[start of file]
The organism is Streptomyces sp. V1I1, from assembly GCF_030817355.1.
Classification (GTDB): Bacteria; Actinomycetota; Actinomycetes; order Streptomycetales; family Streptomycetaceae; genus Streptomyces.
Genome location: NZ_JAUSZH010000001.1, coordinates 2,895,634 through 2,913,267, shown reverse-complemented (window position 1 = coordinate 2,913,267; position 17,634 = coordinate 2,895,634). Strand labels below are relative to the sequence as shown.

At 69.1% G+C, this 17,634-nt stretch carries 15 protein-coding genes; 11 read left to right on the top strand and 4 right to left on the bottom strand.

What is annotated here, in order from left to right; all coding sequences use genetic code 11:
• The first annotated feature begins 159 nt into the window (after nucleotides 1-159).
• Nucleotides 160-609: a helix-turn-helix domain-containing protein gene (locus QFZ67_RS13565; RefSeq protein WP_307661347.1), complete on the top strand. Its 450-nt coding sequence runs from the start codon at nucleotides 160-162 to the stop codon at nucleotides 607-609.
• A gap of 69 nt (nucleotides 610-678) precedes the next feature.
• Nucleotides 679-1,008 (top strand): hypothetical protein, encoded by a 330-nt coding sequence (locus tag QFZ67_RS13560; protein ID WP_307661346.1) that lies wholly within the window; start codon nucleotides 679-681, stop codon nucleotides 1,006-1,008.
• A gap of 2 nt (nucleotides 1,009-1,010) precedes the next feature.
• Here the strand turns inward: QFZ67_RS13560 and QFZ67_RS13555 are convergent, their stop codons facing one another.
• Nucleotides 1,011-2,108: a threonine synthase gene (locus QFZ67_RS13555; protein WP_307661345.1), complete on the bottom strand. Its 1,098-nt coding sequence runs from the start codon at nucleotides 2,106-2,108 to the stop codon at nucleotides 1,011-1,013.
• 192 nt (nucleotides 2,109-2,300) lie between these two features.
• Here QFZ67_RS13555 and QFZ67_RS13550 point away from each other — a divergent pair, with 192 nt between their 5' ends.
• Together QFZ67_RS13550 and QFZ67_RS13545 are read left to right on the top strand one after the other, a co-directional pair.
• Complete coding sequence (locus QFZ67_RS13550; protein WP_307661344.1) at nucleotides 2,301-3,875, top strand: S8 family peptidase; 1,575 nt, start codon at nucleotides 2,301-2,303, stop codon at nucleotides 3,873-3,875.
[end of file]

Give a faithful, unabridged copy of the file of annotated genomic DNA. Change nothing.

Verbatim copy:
The organism is Streptomyces sp. V1I1, from assembly GCF_030817355.1.
Classification (GTDB): Bacteria; Actinomycetota; Actinomycetes; order Streptomycetales; family Streptomycetaceae; genus Streptomyces.
Genome location: NZ_JAUSZH010000001.1, coordinates 2,895,634 through 2,913,267, shown reverse-complemented (window position 1 = coordinate 2,913,267; position 17,634 = coordinate 2,895,634). Strand labels below are relative to the sequence as shown.

At 69.1% G+C, this 17,634-nt stretch carries 15 protein-coding genes; 11 read left to right on the top strand and 4 right to left on the bottom strand.

What is annotated here, in order from left to right; all coding sequences use genetic code 11:
• The first annotated feature begins 159 nt into the window (after nucleotides 1-159).
• Nucleotides 160-609: a helix-turn-helix domain-containing protein gene (locus QFZ67_RS13565; RefSeq protein WP_307661347.1), complete on the top strand. Its 450-nt coding sequence runs from the start codon at nucleotides 160-162 to the stop codon at nucleotides 607-609.
• A gap of 69 nt (nucleotides 610-678) precedes the next feature.
• Nucleotides 679-1,008 (top strand): hypothetical protein, encoded by a 330-nt coding sequence (locus tag QFZ67_RS13560; protein ID WP_307661346.1) that lies wholly within the window; start codon nucleotides 679-681, stop codon nucleotides 1,006-1,008.
• A gap of 2 nt (nucleotides 1,009-1,010) precedes the next feature.
• Here the strand turns inward: QFZ67_RS13560 and QFZ67_RS13555 are convergent, their stop codons facing one another.
• Nucleotides 1,011-2,108: a threonine synthase gene (locus QFZ67_RS13555; protein WP_307661345.1), complete on the bottom strand. Its 1,098-nt coding sequence runs from the start codon at nucleotides 2,106-2,108 to the stop codon at nucleotides 1,011-1,013.
• 192 nt (nucleotides 2,109-2,300) lie between these two features.
• Here QFZ67_RS13555 and QFZ67_RS13550 point away from each other — a divergent pair, with 192 nt between their 5' ends.
• Together QFZ67_RS13550 and QFZ67_RS13545 are read left to right on the top strand one after the other, a co-directional pair.
• Complete coding sequence (locus QFZ67_RS13550; protein WP_307661344.1) at nucleotides 2,301-3,875, top strand: S8 family peptidase; 1,575 nt, start codon at nucleotides 2,301-2,303, stop codon at nucleotides 3,873-3,875.